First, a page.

Ever wonder why your eyes are blue, green, brown, or somewhere in between? The colored part of your eye, the Iris, contains pigmentation which determines our eye color. Your parents pass on chromosomes which combine to customize your eye color.

How eye color develops

Eye color is not as simple as other genetic traits. Three different genes contribute to your eye color. Due to dominant gene types, darker colors like brown overpower lighter colors like blue and green. Colors such as gray, hazel, and multiple combinations are not as common and are not yet completely understood.

Most babies are born with blue eyes, but did you know their eyes can darken for three years? Melanin is a pigment not present at birth, which develops with age and causes eyes to darken. The more melanin someone has, the darker their eyes will be.

Facts About Common Eye Colors:

  • Brown: Most common eye color worldwide. This varies between dark brown, light brown, and honey brown eyes.
  • Blue: People with blue eyes have less melanin in their eyes than any other color. Blue eyes are thought to come from a genetic mutation of one individual.
  • Green: Thought to be the most attractive and one of the rarest eye colors.
  • Hazel: The hue of hazel eyes changes based on what you are wearing and the type of lighting you are in. Hazel eyes host a variety of colors.

Changes in eye color

When your pupil changes size, the pigments in the iris of your eye compress or spread apart causing the color of your eyes to change. Your pupils change size for a variety of reasons including changes in light and the distance of the object you are focusing on. Emotions can also change the pupil size and iris color.

Heterochromia

Heterochromia is a condition in which a person’s eyes are different colors, caused by one eye having more melanin than the other. Typically, present at birth and is not considered an eye disease as it does not commonly cause vision problems.

Enhancing your eye color

  • Wear eyeglass frames to compliment your eye color and skin tone.

Example: Determine if you are “warm” or “cool” toned skin and eye color then match your frames with a complementary color.

  • Use eye makeup to bring out the color of your eyes.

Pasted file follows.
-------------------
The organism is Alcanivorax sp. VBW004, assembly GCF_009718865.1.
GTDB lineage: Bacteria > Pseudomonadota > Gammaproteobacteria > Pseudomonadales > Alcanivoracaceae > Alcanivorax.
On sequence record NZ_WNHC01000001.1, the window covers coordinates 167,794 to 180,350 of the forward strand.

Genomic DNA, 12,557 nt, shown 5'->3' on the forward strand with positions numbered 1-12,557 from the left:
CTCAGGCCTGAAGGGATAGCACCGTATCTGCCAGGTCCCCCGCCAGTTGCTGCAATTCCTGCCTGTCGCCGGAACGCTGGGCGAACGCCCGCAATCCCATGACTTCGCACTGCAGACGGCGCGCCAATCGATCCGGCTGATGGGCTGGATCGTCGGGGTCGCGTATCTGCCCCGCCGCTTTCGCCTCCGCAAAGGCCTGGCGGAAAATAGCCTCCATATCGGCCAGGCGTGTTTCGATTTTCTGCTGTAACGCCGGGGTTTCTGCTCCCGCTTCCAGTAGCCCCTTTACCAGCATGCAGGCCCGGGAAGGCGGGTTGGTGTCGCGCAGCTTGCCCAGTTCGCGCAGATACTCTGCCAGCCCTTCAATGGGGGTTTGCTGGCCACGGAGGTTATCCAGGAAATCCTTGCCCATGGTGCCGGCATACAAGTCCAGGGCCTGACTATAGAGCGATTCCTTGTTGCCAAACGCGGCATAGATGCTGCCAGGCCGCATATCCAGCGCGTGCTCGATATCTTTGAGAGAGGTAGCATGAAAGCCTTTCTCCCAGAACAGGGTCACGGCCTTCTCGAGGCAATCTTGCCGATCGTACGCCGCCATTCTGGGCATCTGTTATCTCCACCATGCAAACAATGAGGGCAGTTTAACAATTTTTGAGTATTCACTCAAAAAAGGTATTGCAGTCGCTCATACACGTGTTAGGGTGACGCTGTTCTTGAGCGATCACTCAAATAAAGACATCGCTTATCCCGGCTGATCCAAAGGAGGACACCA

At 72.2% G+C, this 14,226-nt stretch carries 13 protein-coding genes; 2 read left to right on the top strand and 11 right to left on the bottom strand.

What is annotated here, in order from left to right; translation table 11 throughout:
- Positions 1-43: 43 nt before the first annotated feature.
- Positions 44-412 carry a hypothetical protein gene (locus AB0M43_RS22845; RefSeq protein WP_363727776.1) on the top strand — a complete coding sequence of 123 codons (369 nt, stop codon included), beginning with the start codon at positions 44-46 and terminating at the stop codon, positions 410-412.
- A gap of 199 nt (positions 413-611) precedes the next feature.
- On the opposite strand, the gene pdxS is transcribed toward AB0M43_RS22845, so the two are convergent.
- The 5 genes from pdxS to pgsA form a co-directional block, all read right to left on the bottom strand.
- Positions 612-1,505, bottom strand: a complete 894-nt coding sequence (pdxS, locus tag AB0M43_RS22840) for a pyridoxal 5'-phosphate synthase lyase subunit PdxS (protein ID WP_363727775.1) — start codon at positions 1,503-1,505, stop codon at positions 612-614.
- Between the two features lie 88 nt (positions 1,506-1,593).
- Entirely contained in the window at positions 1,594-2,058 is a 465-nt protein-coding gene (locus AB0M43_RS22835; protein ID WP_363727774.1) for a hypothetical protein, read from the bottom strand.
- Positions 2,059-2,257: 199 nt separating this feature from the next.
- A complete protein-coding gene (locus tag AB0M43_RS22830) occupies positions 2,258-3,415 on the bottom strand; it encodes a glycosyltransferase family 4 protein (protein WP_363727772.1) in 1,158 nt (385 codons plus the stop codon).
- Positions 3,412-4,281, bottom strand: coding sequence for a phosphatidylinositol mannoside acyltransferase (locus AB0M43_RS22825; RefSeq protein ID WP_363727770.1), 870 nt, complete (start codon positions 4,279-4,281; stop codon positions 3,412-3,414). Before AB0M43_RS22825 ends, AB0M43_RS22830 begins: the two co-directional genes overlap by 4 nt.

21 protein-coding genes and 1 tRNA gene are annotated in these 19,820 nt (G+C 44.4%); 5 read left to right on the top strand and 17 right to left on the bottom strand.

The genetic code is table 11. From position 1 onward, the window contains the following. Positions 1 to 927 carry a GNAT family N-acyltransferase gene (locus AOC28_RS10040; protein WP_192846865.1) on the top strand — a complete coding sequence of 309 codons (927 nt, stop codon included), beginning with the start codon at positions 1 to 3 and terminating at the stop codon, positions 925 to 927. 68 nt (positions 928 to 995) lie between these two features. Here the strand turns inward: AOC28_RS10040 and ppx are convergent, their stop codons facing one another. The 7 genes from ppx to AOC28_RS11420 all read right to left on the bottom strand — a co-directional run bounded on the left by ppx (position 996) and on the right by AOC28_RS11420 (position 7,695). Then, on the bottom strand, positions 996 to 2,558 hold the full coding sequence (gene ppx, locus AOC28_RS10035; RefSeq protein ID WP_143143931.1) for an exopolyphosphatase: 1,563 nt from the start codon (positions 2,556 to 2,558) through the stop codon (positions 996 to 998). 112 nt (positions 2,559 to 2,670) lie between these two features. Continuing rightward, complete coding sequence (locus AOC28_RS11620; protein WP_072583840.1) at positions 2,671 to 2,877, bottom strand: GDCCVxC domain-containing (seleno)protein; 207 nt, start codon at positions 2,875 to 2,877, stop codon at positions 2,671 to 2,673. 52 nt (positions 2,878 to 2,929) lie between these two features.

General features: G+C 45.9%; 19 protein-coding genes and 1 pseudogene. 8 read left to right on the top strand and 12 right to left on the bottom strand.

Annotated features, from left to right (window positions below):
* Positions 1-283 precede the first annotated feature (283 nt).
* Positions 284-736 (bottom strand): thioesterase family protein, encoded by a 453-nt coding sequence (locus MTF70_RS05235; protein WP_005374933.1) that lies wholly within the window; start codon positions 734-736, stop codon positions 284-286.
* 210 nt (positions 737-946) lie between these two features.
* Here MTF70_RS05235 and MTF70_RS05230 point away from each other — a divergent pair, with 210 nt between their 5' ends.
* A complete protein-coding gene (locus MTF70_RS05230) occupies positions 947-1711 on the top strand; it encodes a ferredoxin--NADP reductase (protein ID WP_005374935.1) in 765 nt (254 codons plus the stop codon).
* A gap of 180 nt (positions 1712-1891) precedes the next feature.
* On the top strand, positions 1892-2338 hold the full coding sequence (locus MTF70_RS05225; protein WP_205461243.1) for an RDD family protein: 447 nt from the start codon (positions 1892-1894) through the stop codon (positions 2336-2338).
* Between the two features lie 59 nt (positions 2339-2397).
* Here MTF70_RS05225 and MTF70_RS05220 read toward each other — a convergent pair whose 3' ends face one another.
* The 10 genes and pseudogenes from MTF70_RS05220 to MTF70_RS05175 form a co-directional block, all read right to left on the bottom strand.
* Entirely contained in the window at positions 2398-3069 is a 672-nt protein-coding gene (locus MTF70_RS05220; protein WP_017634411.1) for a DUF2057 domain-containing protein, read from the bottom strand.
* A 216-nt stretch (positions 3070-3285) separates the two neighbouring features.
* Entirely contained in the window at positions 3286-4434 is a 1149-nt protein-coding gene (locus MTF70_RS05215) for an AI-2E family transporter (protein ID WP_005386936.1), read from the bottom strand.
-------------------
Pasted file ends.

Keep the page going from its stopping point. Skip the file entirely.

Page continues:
Example: Pinks, purples, and silvers bring out the warmth in brown eyes.

  • Wear clothing which compliments or contrasts your eye color.

Example: Orange, red, and gold highlight the natural hue of blue eyes.

  • Choose hairstyles and colors to accentuate your eyes.

Example: Bangs and layers which frame the face draw more attention to your eyes.

  • Colored contact lenses give you the opportunity to try out a new look.

Preventing Snow Blindness, Sunburn for Your Eyes

We take many precautions to avoid sunburn on our skin, face, and lips, but have you ever thought about your eyes? Many are surprised to learn our eyes can also acquire sunburn. This condition is known as photokeratitis or snow blindness.

What causes Snow Blindness?

Snow Blindness occurs when your eyes are exposed to ultraviolet light for an extended period of time, causing sunburn. It most commonly occurs in snowy areas because snow reflects 80% of UV rays.* Snow blindness can also occur in highly reflective environments with water or white sand.

In addition to natural UV rays, man-made sources of ultraviolet radiation can cause snow blindness. Typically, man-made UV rays only damage your eyes when the proper eyewear is not being worn. This can happen when working with a welder’s torch or using tanning booths or sunlamps.

Can I lose my vision completely?

No, Snow Blindness is temporary and doesn’t cause actual blindness, it typically impairs your vision for 24 to 48 hours.

Symptoms of Snow Blindness

  • Eye pain
  • Burning, red, or watery eyes